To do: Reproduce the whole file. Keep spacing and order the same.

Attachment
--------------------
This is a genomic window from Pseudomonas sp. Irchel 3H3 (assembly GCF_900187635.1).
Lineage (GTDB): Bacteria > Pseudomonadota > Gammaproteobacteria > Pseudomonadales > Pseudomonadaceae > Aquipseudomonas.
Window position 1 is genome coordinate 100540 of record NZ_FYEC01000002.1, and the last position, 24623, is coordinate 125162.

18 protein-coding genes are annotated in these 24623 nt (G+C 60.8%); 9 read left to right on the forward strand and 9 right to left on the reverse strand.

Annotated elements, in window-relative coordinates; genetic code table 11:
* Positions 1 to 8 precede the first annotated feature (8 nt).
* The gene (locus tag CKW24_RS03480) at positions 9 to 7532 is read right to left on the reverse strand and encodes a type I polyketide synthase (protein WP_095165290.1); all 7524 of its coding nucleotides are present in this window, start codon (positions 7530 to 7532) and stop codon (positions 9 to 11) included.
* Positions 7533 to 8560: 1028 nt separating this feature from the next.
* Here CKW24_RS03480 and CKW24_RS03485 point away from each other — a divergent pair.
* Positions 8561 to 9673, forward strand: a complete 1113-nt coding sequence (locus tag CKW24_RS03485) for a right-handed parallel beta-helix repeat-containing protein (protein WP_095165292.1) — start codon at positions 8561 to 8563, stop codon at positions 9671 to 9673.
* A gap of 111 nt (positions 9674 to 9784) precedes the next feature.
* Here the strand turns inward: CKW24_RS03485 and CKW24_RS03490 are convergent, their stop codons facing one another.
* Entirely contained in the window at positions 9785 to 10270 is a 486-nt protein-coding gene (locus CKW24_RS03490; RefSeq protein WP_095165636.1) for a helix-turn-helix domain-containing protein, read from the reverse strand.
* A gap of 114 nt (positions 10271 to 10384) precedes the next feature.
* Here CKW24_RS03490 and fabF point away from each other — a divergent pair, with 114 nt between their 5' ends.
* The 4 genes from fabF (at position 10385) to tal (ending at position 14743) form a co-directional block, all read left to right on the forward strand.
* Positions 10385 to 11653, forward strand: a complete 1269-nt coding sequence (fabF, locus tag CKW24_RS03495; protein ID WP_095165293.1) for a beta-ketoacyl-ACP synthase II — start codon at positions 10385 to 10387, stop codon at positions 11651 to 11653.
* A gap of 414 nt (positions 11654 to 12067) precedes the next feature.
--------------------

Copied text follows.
This is a genomic window from Pseudomonas sp. Irchel 3H3 (assembly GCF_900187635.1).
Lineage (GTDB): Bacteria > Pseudomonadota > Gammaproteobacteria > Pseudomonadales > Pseudomonadaceae > Aquipseudomonas.
Window position 1 is genome coordinate 100540 of record NZ_FYEC01000002.1, and the last position, 24623, is coordinate 125162.

18 protein-coding genes are annotated in these 24623 nt (G+C 60.8%); 9 read left to right on the forward strand and 9 right to left on the reverse strand.

Annotated elements, in window-relative coordinates; genetic code table 11:
* Positions 1 to 8 precede the first annotated feature (8 nt).
* The gene (locus tag CKW24_RS03480) at positions 9 to 7532 is read right to left on the reverse strand and encodes a type I polyketide synthase (protein WP_095165290.1); all 7524 of its coding nucleotides are present in this window, start codon (positions 7530 to 7532) and stop codon (positions 9 to 11) included.
* Positions 7533 to 8560: 1028 nt separating this feature from the next.
* Here CKW24_RS03480 and CKW24_RS03485 point away from each other — a divergent pair.
* Positions 8561 to 9673, forward strand: a complete 1113-nt coding sequence (locus tag CKW24_RS03485) for a right-handed parallel beta-helix repeat-containing protein (protein WP_095165292.1) — start codon at positions 8561 to 8563, stop codon at positions 9671 to 9673.
* A gap of 111 nt (positions 9674 to 9784) precedes the next feature.
* Here the strand turns inward: CKW24_RS03485 and CKW24_RS03490 are convergent, their stop codons facing one another.
* Entirely contained in the window at positions 9785 to 10270 is a 486-nt protein-coding gene (locus CKW24_RS03490; RefSeq protein WP_095165636.1) for a helix-turn-helix domain-containing protein, read from the reverse strand.
* A gap of 114 nt (positions 10271 to 10384) precedes the next feature.
* Here CKW24_RS03490 and fabF point away from each other — a divergent pair, with 114 nt between their 5' ends.
* The 4 genes from fabF (at position 10385) to tal (ending at position 14743) form a co-directional block, all read left to right on the forward strand.
* Positions 10385 to 11653, forward strand: a complete 1269-nt coding sequence (fabF, locus tag CKW24_RS03495; protein ID WP_095165293.1) for a beta-ketoacyl-ACP synthase II — start codon at positions 10385 to 10387, stop codon at positions 11651 to 11653.
* A gap of 414 nt (positions 11654 to 12067) precedes the next feature.